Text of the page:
Victorian London - Entertainment and Recreation - Theatre and Shows - Theatres and Venues - Prince of Wales's Theatre (Tottenham Court Road)

Prince of Wales, 21 Tottenham-street; managers, Mr. and Mrs. Bancroft. Comedy, drama, farce &c.

Routledge's Popular Guide to London, [c.1873]

[ ... back to main menu for this book]

Prince of Wales’s Theatre, Tottenham-street, Tottenham-court-road, formerly undistinguished as the Queen’s, has for years been one of the most fashionable theatres in London. Its specialty lies not so much in the nature of the performance, which, however, is usually restricted to modern comedy, as in the high character of the acting and the general finish of the ensemble. The theatre, though a mere nutshell of a place, is luxuriously fitted up, and no one who cares for a really artistic entertainment, to be enjoyed under exceptionally pleasant conditions, should miss going to the Prince of Wales’s. Evening dress is not de rigeur in the stalls, but it is usual here. NEAREST Railway Station, Gower-street; Omnibus Routes, Tottenham-court-road, Oxford-street, and Euston-road.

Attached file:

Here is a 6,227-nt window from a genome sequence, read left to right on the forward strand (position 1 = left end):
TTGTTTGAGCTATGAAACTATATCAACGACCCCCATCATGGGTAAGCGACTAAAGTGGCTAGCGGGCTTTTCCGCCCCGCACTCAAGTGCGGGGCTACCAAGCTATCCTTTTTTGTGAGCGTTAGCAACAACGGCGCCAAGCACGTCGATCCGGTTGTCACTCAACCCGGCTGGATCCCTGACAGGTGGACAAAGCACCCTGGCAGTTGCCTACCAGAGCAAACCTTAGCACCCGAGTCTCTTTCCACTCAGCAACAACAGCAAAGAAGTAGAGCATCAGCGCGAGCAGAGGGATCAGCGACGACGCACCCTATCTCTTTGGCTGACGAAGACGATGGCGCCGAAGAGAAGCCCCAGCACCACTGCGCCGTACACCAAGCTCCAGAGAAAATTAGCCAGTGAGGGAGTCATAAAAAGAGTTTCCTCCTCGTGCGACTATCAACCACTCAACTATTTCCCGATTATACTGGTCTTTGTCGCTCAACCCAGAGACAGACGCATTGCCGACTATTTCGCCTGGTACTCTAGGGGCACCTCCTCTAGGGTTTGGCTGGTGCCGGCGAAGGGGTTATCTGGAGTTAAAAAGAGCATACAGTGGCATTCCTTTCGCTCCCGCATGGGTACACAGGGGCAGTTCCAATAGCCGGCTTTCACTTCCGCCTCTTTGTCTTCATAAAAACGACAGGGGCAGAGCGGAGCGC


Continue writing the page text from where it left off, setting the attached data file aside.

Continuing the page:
Charles Dickens (Jr.), Dickens's Dictionary of London, 1879

    People nowadays would hardly realise that theatre-goers in those long-ago days could wade through alleys and side streets by no means safe after dark to visit the (then) Prince of Wales's in a slum off the Tottenham Court Road. With an excellent company, however, and with houris since translated to the peerage and knightage, the little house was nightly crammed and white ties by the score blocked the thoroughfare in the vicinity of the modesty stage door as resolutely as in later years they beseiged the Philharmonic and the Gaiety.
    Valentine Baker at the time was running the show, or a material portion of it, and much of the profits of his wife's soap-boiling industry, it was said, found their way into the coffers of the unpretentious little temple in the slum. A wealthy cabinet maker, also in the vicinity, whose profits permitted the luxury of a four-in-hand, might usually be seen worshipping at the shrine, and a tag-rag and bobtail of less wealthy but aspiring young bloods fought and hustled for one glance, one sign of recognition from the bevy beyond the footlights.

'One of the Old Brigade' (Donald Shaw), London in the Sixties, 1908 

see also A.R.Bennett in London and Londoners - click here